Tuesday, July 28, 2015

What Is Creativity? - 15

I believe that we're all born as creative beings. The creative avenue that an individual takes, of course, varies from one person to another.

A friend had no interest in any of the arts, and didn't do that well in school, but he was fascinated with motors. How do they work? How could they work better? His first job was at a gas station, and he went on to hold several patents and to build a successful company.

When we're interested, fascinated, or even obsessed by motors, or by writing or painting, or by gardening, our choice of the creative path we'll follow is fairly simple.

But after I began teaching, I discovered that we often bypass the relatively simple road because we don't recognize our unique talents. I've come to define a talent as what we do so well and so easily that we're not even conscious of doing it. A talent is a part of who we are, rather than an achievement, and often doesn't have to be learned.

I've been working with a young student for two years. Industrious, intelligent, a tragic actress who can give me goosebumps, so pretty that one immediately thinks of her for the ingenue lead in a play. But last week I saw her in a short film and realized she has an enormous talent for playing "straight man" - the dumb one in a comedy duo who doesn't get it, who's the butt of all the jokes. She didn't appear to be acting, or "doing" anything but being herself. Yet the laughs she got were huge and kept building.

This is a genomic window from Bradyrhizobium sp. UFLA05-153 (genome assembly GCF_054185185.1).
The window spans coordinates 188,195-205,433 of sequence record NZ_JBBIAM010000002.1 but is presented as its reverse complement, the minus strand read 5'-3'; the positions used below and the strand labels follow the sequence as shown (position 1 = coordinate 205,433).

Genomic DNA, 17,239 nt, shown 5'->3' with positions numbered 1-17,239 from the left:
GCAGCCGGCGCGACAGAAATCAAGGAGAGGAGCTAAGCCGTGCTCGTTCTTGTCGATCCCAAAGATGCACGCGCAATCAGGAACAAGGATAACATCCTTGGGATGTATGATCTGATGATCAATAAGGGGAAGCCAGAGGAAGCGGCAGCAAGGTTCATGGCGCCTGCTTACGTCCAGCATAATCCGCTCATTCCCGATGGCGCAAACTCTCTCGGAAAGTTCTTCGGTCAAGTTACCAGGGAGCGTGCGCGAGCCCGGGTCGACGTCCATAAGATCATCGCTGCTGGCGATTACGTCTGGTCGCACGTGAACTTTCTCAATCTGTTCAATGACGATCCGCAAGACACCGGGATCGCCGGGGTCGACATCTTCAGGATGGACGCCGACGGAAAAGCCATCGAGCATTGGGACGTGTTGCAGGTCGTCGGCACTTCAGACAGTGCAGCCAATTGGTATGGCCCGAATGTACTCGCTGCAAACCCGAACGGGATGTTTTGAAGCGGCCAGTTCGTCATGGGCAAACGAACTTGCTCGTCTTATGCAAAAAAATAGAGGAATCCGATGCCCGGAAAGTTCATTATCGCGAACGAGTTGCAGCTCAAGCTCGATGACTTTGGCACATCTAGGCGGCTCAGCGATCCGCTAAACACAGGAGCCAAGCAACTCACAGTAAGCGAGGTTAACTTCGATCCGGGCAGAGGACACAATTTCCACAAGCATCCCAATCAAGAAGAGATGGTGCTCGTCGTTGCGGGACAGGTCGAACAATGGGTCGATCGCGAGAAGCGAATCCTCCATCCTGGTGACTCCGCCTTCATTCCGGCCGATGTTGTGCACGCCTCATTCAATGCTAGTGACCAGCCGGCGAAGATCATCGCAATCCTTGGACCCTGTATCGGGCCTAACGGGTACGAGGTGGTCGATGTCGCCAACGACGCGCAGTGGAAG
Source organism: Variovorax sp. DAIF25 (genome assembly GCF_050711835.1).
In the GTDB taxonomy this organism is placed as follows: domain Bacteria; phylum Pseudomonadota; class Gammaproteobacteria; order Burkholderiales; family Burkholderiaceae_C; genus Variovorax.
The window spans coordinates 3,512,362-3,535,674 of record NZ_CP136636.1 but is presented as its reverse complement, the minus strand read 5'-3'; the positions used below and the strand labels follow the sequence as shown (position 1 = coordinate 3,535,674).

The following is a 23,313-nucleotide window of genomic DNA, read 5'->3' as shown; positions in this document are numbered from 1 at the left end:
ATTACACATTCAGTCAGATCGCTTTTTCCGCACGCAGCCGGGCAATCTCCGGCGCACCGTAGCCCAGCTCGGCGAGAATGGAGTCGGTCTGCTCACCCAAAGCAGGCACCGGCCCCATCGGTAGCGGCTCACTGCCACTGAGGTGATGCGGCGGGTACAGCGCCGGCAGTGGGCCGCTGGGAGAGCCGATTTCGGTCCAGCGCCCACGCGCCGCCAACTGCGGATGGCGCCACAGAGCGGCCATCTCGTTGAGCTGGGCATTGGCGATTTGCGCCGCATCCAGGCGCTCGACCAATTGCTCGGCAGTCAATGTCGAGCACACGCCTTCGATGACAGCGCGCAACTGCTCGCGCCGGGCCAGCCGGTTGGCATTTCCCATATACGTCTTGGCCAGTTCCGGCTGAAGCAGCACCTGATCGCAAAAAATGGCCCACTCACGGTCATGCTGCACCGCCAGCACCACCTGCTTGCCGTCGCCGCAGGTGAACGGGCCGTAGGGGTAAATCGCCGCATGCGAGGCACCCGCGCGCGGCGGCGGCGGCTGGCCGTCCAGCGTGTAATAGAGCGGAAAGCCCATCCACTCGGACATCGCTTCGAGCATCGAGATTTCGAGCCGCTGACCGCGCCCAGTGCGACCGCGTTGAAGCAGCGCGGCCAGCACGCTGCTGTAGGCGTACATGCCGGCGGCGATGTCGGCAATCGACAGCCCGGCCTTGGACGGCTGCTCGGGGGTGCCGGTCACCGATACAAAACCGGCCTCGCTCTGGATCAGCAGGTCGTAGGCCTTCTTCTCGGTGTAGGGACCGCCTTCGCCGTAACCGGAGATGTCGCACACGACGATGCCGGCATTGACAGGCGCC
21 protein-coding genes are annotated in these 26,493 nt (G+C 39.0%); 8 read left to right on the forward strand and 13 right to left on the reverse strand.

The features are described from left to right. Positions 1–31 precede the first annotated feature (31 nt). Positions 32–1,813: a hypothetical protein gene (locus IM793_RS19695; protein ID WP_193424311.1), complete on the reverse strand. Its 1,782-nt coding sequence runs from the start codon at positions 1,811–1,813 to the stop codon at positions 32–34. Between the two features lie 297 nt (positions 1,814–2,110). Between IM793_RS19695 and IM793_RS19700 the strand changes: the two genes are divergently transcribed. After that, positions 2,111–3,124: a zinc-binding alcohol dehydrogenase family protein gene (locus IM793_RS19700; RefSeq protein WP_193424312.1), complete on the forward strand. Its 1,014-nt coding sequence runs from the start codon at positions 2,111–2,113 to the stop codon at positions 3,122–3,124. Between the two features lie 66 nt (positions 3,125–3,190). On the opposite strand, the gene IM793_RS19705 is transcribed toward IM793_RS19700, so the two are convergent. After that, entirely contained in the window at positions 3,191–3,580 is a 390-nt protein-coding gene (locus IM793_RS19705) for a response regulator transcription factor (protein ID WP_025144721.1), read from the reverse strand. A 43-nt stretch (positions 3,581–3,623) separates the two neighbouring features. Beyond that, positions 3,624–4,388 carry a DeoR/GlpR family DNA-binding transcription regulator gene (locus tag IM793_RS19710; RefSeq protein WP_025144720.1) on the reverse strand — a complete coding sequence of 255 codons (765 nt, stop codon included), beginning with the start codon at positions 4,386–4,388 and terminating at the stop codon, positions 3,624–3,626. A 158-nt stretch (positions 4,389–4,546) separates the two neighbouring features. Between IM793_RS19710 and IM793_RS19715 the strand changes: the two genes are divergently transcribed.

The first time I recognized what I now call talent in a student, I realized that I had not followed my own talent path. I had been trained as a classical singer for opera, lieder, etc., which I loved to research and rehearse. One summer I was cast in a tiny role in a musical, "On the Town." I only had 2 or 3 lines that were repeated in 3 different scenes. On my third entrance, before I had opened my mouth, I heard laughter and applause. I dismissed that laughter and applause because I hadn't worked for it, hadn't researched or studied comedy and the timing required. I had just walked out and said my lines.

Our educational system, which is a reflection of our culture, rewards hard work, but seldom rewards talent. After a difficult exam, a middle school teacher went round the room, asking each student how much time they'd spend studying. One of them said, truthfully, 20 minutes. He was sent to the principal's office and ended up being suspended from school for a few days. Because he had written a near-perfect exam without studying more than 20 minutes. Because he was talented.


  1. I am very interested in your series on creativity, Carol. You're on the right trail when you say that we so often believe that it is only through hard work that we can achieve great things. Watercolor artists will tell you that you have to work fast and let the paint do the work; otherwise, the colors will become muddy. Maybe it is in the sheer joy of watching colors (or words) do their magic that our creativity is born--our vision becomes apparent.

  2. Someone told me recently that when she worked with clay, she never had a vision of what she wanted to do. She meant that literally. She never saw a piece with her eyes, but let her hands create what they wanted.